Here’s the fourth batch of Music Musings and Miscellany’s unapologetically subjective selection of the twentieth century’s best 1000 singles. Nearly through the A’s.
VELVET UNDERGROUND – All Tomorrow’s Parties / I’ll Be Your Mirror (Verve 10427 1966)
If you’ve got a copy of the first Velvets single then the beers are on you – replete with picture sleeve, mint copies are worth in the region of five grand. Even the (most common) promo fetches a three figure sum. It’s not here because it’s rare, but because it’s a brilliant record – with Nico sounding like the most bored party-goer in history.
HASHIM – Al-Naafyish (The Soul) / mix / bonus beats (Cutting Records 200 1983)
This has been out loads of times on loads of labels. The reason being that it’s a timeless electro classic that, along with Cybotron’s “Clear”, helped pave the way for the Detroit techno explosion. Hashim is Jerry Calliste Jr. He’s made other records, but none had anything like the impact of his first.
LOVE – Alone Again Or / A House Is Not a Motel (Elektra 45629 1968)
Two classics from Forever Changes. Bryan Maclean’s upbeat, optimistic “Alone Again Or” with its mariachi horns is a blast of sunshine, in contrast to Arthur Lee’s paranoid visions on the flip.
DEODATO – Also Sprach Zarathustra (2001) / Spirit of Summer (CTI 12 1973)
Richard Strauss’s fanfare to Friedrich Nietzsche memorably featured in Kubrick’s 2001. Five years after the movie, it was turned in a jazz-fusion monster by Brazillian keyboard player Eumir Deodato.
STIFF LITTLE FINGERS – Alternative Ulster / 78 RPM (Rough Trade RT004 1978)
Recorded during the darkest days of the Troubles, “Alternative Ulster” is brim full of molten anger. With one of the greatest guitar intros to come out of punk, it positively seethes. The title was filched from a contemporary Belfast fanzine.
ELVIS PRESLEY – Always On My Mind / Separate Ways (RCA 740815 1972)
Probably the last decent record that Elvis made, closing a four year creative renaissance that followed a decade of tat.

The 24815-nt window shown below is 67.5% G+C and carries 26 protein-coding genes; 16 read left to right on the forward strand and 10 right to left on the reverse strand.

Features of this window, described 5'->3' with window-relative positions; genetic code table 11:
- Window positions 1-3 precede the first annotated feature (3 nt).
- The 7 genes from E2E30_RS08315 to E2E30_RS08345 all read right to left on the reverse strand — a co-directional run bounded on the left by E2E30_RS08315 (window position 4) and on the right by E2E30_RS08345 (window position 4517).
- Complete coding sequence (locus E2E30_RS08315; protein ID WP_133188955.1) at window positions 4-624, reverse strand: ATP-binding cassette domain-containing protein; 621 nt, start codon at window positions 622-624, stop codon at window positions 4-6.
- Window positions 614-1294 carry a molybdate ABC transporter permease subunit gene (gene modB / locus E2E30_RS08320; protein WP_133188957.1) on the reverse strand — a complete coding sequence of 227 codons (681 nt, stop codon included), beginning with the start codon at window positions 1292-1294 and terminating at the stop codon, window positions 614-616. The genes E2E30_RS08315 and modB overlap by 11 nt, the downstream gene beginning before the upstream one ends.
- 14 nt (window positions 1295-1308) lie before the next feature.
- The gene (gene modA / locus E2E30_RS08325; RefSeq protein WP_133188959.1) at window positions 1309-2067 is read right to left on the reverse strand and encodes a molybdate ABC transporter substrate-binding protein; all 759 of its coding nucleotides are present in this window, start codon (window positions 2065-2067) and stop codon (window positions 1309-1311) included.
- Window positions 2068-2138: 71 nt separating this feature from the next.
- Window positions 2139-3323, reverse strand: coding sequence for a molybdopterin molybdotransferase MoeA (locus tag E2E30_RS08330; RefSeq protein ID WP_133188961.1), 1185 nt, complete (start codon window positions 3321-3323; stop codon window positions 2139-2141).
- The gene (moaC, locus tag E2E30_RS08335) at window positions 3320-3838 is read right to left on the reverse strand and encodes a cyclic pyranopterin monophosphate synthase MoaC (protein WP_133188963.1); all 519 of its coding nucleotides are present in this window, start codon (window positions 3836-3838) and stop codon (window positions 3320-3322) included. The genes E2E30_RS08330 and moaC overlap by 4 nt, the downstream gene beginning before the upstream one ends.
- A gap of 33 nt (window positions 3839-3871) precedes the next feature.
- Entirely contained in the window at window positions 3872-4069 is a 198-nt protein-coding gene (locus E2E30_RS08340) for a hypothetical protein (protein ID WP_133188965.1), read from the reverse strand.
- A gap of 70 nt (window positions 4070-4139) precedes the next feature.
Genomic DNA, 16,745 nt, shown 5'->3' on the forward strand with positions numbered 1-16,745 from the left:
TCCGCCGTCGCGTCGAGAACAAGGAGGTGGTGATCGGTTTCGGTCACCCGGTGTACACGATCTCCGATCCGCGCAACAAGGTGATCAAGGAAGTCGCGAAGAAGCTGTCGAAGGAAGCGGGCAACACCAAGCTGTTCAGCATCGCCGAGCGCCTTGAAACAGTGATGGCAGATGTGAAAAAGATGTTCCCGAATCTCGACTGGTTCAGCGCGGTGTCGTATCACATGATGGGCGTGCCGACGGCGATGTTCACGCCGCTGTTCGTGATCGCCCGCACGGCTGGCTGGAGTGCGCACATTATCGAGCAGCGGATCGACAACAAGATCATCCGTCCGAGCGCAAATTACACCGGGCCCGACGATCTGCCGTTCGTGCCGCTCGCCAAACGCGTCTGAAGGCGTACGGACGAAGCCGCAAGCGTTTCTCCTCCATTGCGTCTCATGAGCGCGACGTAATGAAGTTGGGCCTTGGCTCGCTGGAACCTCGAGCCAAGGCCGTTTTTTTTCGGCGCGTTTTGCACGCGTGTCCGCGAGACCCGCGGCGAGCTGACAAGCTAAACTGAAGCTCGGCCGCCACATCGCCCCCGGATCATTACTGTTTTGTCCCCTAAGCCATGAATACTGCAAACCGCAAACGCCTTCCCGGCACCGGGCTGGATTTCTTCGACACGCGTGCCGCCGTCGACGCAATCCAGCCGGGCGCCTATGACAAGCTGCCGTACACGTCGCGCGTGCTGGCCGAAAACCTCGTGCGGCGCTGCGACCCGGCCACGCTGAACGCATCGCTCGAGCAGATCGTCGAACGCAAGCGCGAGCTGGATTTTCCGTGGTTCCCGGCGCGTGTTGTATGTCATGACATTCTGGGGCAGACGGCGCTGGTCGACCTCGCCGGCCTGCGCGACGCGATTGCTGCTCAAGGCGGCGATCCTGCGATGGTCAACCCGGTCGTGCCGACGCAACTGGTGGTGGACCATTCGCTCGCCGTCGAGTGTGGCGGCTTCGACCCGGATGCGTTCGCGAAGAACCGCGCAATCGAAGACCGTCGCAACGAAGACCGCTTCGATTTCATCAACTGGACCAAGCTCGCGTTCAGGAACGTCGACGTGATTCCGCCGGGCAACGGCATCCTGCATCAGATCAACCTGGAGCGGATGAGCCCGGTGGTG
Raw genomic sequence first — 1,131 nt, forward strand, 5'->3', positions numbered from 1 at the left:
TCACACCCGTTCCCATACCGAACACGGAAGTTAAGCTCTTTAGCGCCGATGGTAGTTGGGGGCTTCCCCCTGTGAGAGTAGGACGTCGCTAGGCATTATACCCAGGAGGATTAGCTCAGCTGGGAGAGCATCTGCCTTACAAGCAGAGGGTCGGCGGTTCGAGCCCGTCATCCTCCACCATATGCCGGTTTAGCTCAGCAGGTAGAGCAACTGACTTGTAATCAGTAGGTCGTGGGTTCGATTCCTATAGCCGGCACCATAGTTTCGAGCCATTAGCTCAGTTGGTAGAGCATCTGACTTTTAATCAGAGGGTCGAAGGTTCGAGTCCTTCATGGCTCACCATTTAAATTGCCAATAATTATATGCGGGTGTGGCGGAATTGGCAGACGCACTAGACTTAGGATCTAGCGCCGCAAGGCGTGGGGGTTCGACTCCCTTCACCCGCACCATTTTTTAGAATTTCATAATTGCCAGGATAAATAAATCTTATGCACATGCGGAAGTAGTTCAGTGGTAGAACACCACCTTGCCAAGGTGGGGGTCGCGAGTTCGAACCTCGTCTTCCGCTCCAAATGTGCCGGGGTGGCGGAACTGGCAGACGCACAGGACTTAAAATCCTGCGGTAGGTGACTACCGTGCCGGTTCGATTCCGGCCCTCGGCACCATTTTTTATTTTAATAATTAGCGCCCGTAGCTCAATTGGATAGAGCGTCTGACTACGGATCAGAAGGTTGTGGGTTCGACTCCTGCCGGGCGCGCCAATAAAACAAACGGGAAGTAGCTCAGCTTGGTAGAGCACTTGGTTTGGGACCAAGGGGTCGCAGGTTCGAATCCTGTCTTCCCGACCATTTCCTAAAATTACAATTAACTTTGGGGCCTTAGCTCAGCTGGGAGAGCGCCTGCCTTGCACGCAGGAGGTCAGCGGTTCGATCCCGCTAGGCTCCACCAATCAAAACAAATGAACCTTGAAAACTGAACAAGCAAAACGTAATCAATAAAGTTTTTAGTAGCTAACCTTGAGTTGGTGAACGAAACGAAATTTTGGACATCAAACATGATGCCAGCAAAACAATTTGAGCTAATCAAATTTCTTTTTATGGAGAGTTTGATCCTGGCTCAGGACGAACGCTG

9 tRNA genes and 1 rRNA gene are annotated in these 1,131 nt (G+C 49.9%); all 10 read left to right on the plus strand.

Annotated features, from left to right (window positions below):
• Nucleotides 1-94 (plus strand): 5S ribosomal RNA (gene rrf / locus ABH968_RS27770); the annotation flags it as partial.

SUBWAY SECT – Ambition / Different Story (Rough Trade RT007 1978)
“Ambition” was probably the first punk single to feature what sounds like a fairground pump organ. Vic Godard’s mob always were a little different, and he soon went into a kind of neo-jazz crooner direction. He never bettered this, though.
TOM PETTY & THE HEARTBREAKERS – American Girl / Fooled Again (Shelter 62007 1977)
DON McLEAN – American Pie / part 2 (United Artists 50856 1971)
Hard to believe that Petty was initially lumped in with the likes of Television and Talking Heads as the US’s answer to UK punk. “American Girl” is so Roger McGuinn it hurts – good tune, though. “American Pie” survived a grisly assault by Madonna. I know many people who detest the original – quite why is beyond me. It’s clever and literate and is a lot of fun to deconstruct. But it also works as an emotional response to the death of McLean’s schoolboy hero, Buddy Holly.
MASSIVE ATTACK – Angel / Group Four (Wild Bunch 10 1998)
“Angel” is loosely based on an old Horace Andy Studio One tune, but here it’s both sensual and threatening. Andy’s honeyed tones contrast vividly with the brooding background. It’s amazing that Mezzanine is already a decade old. It still sounds as fresh as the day it came out to these ears.
ARTHUR ALEXANDER – Anna / I Hang My Head and Cry (Dot 16387 1962)
Despite having songs covered by the Beatles (this one) and the Stones (“You’d Better Move On”), Arthur Alexander is still an undeservedly obscure figure. Great tunes and a rich baritone sometimes aren’t enough. Alexander spent the seventies and eighties in obscurity, but looked set to capitalise on his growing cult status in 1993 when he signed a new recording and publishing deal. A month later he suffered a fatal heart attack.
DANCE CHAPTER – Anonymity / New Dance (4AD AD18 1980)
I think I’m one of the only people on the planet who rates this. Back from the days when most acts on 4AD were proto-gothic Bauhaus / Joy Division clones, Leeds band Dance Chapter were no different. Singer Cyrus Bruton was quite a charismatic character, and he gives his all to this song which somehow transcends its influences. Nothing else they recorded was anything like as good.